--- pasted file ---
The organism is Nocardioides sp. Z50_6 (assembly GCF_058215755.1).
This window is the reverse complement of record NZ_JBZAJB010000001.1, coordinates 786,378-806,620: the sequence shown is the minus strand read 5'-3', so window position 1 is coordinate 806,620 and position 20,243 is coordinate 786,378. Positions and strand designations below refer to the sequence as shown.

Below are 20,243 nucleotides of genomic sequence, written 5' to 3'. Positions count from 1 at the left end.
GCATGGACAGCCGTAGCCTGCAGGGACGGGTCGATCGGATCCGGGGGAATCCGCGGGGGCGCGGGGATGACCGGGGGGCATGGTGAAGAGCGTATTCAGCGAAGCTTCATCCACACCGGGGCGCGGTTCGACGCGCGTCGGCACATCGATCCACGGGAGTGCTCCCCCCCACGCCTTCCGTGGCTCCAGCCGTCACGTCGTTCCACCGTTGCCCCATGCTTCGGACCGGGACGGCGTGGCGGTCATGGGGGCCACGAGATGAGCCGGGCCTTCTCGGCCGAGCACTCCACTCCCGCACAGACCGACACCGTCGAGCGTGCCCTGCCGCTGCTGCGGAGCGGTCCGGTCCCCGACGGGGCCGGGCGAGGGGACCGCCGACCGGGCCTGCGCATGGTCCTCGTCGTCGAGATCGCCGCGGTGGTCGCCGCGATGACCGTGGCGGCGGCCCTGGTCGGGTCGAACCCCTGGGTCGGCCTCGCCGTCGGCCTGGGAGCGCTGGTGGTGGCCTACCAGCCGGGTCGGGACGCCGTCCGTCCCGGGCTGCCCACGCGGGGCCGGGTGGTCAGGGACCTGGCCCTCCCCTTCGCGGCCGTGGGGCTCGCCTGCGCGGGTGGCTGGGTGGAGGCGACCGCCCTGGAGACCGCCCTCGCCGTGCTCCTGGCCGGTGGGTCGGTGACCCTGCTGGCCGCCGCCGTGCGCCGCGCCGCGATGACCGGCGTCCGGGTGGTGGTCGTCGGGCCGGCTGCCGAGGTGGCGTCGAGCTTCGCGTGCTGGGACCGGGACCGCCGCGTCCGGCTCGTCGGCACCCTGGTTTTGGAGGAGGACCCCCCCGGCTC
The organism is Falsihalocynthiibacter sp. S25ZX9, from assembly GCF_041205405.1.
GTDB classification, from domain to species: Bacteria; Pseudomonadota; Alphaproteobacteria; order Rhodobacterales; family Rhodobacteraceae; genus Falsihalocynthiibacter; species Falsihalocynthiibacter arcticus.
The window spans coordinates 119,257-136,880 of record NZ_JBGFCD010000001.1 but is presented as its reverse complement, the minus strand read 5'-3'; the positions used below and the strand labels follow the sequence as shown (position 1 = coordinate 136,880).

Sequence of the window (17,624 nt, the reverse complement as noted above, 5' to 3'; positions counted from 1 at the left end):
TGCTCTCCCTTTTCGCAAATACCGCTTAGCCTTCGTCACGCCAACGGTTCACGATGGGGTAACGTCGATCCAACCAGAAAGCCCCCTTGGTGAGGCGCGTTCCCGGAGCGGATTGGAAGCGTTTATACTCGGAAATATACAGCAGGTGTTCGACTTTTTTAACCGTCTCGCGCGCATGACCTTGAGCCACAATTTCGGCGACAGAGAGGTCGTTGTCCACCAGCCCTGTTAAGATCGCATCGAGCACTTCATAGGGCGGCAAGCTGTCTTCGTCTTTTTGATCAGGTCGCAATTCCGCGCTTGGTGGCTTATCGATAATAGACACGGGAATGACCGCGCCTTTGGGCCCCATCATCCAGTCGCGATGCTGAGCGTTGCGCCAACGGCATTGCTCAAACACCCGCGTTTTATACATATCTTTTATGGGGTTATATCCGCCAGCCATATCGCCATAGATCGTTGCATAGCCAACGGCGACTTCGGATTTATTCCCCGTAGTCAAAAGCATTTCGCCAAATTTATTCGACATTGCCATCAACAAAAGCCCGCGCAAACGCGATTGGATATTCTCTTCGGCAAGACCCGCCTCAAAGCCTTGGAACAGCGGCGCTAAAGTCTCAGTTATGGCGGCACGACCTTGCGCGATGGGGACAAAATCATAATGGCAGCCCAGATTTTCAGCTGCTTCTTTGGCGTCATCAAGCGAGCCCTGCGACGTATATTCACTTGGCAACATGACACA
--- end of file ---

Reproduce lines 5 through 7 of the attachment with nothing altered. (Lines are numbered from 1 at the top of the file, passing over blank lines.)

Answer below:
The organism is Falsihalocynthiibacter sp. S25ZX9, from assembly GCF_041205405.1.
GTDB classification, from domain to species: Bacteria; Pseudomonadota; Alphaproteobacteria; order Rhodobacterales; family Rhodobacteraceae; genus Falsihalocynthiibacter; species Falsihalocynthiibacter arcticus.
The window spans coordinates 119,257-136,880 of record NZ_JBGFCD010000001.1 but is presented as its reverse complement, the minus strand read 5'-3'; the positions used below and the strand labels follow the sequence as shown (position 1 = coordinate 136,880).